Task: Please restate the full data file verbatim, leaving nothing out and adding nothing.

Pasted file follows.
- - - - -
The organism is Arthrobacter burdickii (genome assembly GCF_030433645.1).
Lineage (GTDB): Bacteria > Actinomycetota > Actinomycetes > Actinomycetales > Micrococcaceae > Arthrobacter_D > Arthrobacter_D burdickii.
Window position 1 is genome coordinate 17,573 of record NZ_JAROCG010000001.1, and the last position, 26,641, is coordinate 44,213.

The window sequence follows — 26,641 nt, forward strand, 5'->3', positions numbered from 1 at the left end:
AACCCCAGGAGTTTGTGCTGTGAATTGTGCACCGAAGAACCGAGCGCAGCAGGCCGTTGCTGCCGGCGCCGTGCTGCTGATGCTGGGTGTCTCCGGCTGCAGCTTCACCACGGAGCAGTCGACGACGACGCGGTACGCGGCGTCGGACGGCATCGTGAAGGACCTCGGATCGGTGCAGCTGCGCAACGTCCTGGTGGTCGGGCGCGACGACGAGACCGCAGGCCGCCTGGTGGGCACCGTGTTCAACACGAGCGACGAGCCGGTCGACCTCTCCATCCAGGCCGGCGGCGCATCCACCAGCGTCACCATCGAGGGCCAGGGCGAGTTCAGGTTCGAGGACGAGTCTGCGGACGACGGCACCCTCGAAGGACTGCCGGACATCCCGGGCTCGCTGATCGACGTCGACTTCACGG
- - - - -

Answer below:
The organism is Arthrobacter burdickii (genome assembly GCF_030433645.1).
Lineage (GTDB): Bacteria > Actinomycetota > Actinomycetes > Actinomycetales > Micrococcaceae > Arthrobacter_D > Arthrobacter_D burdickii.
Window position 1 is genome coordinate 17,573 of record NZ_JAROCG010000001.1, and the last position, 26,641, is coordinate 44,213.

The window sequence follows — 26,641 nt, forward strand, 5'->3', positions numbered from 1 at the left end:
AACCCCAGGAGTTTGTGCTGTGAATTGTGCACCGAAGAACCGAGCGCAGCAGGCCGTTGCTGCCGGCGCCGTGCTGCTGATGCTGGGTGTCTCCGGCTGCAGCTTCACCACGGAGCAGTCGACGACGACGCGGTACGCGGCGTCGGACGGCATCGTGAAGGACCTCGGATCGGTGCAGCTGCGCAACGTCCTGGTGGTCGGGCGCGACGACGAGACCGCAGGCCGCCTGGTGGGCACCGTGTTCAACACGAGCGACGAGCCGGTCGACCTCTCCATCCAGGCCGGCGGCGCATCCACCAGCGTCACCATCGAGGGCCAGGGCGAGTTCAGGTTCGAGGACGAGTCTGCGGACGACGGCACCCTCGAAGGACTGCCGGACATCCCGGGCTCGCTGATCGACGTCGACTTCACGG